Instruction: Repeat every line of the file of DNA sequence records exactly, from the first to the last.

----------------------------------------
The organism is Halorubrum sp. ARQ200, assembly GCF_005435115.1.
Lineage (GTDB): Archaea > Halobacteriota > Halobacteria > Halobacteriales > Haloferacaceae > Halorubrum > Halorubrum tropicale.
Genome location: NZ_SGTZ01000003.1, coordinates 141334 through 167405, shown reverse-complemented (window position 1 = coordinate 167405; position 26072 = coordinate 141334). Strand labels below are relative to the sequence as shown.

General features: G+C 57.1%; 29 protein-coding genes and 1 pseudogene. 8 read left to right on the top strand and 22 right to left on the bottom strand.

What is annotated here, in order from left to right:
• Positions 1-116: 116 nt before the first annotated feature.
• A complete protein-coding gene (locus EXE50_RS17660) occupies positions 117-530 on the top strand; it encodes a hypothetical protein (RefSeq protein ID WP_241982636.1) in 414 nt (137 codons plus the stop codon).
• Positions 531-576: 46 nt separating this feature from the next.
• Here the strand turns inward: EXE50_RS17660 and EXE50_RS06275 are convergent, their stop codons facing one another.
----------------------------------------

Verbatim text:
The organism is Halorubrum sp. ARQ200, assembly GCF_005435115.1.
Lineage (GTDB): Archaea > Halobacteriota > Halobacteria > Halobacteriales > Haloferacaceae > Halorubrum > Halorubrum tropicale.
Genome location: NZ_SGTZ01000003.1, coordinates 141334 through 167405, shown reverse-complemented (window position 1 = coordinate 167405; position 26072 = coordinate 141334). Strand labels below are relative to the sequence as shown.

General features: G+C 57.1%; 29 protein-coding genes and 1 pseudogene. 8 read left to right on the top strand and 22 right to left on the bottom strand.

What is annotated here, in order from left to right:
• Positions 1-116: 116 nt before the first annotated feature.
• A complete protein-coding gene (locus EXE50_RS17660) occupies positions 117-530 on the top strand; it encodes a hypothetical protein (RefSeq protein ID WP_241982636.1) in 414 nt (137 codons plus the stop codon).
• Positions 531-576: 46 nt separating this feature from the next.
• Here the strand turns inward: EXE50_RS17660 and EXE50_RS06275 are convergent, their stop codons facing one another.